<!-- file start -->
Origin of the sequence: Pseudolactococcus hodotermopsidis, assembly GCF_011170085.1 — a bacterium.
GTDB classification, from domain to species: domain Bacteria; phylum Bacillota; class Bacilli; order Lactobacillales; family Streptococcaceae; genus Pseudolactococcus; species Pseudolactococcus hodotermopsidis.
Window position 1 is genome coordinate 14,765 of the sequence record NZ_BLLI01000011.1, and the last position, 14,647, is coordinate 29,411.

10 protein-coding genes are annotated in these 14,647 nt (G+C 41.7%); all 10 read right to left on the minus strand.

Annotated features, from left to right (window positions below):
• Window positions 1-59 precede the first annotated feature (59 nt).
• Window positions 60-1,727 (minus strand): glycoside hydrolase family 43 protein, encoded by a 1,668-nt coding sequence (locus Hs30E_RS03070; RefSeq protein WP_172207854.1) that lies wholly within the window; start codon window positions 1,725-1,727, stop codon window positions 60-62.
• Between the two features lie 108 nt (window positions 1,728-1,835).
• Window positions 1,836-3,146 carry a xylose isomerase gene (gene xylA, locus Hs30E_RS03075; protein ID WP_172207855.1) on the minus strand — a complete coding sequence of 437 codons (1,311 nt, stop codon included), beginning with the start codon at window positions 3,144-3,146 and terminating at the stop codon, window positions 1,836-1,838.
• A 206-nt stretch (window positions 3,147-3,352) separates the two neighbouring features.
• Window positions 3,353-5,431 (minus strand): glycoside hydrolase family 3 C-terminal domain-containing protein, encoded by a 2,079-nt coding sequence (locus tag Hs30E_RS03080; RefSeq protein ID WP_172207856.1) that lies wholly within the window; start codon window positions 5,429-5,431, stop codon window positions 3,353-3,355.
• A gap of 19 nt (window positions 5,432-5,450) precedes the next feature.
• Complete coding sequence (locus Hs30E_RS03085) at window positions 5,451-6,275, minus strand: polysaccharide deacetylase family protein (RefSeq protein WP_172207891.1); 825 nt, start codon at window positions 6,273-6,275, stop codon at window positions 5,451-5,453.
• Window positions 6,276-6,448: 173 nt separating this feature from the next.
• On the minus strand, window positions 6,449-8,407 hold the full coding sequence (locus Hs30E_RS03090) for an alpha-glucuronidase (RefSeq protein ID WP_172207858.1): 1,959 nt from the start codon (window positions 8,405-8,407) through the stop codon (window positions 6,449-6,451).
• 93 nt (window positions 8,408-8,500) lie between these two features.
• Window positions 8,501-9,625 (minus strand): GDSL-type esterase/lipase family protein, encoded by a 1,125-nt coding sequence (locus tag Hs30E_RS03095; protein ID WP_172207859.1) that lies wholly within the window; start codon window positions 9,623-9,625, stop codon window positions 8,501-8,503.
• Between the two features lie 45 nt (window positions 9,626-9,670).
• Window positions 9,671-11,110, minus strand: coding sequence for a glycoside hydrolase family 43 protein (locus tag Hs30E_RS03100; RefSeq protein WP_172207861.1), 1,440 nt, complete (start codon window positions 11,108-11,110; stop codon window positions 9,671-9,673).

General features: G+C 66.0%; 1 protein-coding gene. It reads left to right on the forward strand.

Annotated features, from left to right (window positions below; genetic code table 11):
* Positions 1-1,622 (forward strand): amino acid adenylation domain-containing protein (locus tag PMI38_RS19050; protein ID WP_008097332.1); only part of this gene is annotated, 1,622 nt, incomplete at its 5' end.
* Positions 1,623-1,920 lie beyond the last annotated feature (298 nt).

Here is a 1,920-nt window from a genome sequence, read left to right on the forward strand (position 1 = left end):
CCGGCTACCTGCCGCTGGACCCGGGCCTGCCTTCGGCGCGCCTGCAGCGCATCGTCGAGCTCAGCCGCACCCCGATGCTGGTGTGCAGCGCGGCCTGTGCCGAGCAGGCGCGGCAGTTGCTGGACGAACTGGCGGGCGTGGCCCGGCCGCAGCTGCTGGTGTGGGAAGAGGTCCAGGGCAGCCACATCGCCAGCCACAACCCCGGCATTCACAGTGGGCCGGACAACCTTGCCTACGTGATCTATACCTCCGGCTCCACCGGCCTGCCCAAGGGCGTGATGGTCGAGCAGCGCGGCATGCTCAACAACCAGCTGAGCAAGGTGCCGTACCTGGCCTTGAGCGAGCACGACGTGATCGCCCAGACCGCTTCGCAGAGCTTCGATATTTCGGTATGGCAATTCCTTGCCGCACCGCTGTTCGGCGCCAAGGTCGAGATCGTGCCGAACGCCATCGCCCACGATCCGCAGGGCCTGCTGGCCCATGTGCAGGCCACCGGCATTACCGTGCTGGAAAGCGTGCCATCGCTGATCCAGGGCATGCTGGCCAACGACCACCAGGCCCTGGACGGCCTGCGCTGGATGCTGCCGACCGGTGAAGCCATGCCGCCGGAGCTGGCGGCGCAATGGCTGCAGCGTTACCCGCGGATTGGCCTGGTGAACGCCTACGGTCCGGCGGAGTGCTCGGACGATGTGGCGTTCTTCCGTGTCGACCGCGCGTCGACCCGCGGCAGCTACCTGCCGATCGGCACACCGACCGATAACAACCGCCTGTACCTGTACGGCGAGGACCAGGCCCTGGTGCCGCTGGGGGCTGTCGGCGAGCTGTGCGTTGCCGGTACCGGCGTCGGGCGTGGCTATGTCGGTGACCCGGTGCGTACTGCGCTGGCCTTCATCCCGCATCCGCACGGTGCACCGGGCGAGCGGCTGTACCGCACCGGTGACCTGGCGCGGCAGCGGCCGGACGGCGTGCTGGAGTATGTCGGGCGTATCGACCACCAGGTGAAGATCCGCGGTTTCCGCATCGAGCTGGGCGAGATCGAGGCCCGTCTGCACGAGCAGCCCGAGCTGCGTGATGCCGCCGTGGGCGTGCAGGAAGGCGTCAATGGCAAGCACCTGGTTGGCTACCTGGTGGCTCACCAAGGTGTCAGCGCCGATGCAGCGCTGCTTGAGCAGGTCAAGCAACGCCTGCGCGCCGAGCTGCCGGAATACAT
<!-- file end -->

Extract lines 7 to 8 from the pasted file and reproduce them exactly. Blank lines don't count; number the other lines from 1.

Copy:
• Window positions 60-1,727 (minus strand): glycoside hydrolase family 43 protein, encoded by a 1,668-nt coding sequence (locus Hs30E_RS03070; RefSeq protein WP_172207854.1) that lies wholly within the window; start codon window positions 1,725-1,727, stop codon window positions 60-62.
• Between the two features lie 108 nt (window positions 1,728-1,835).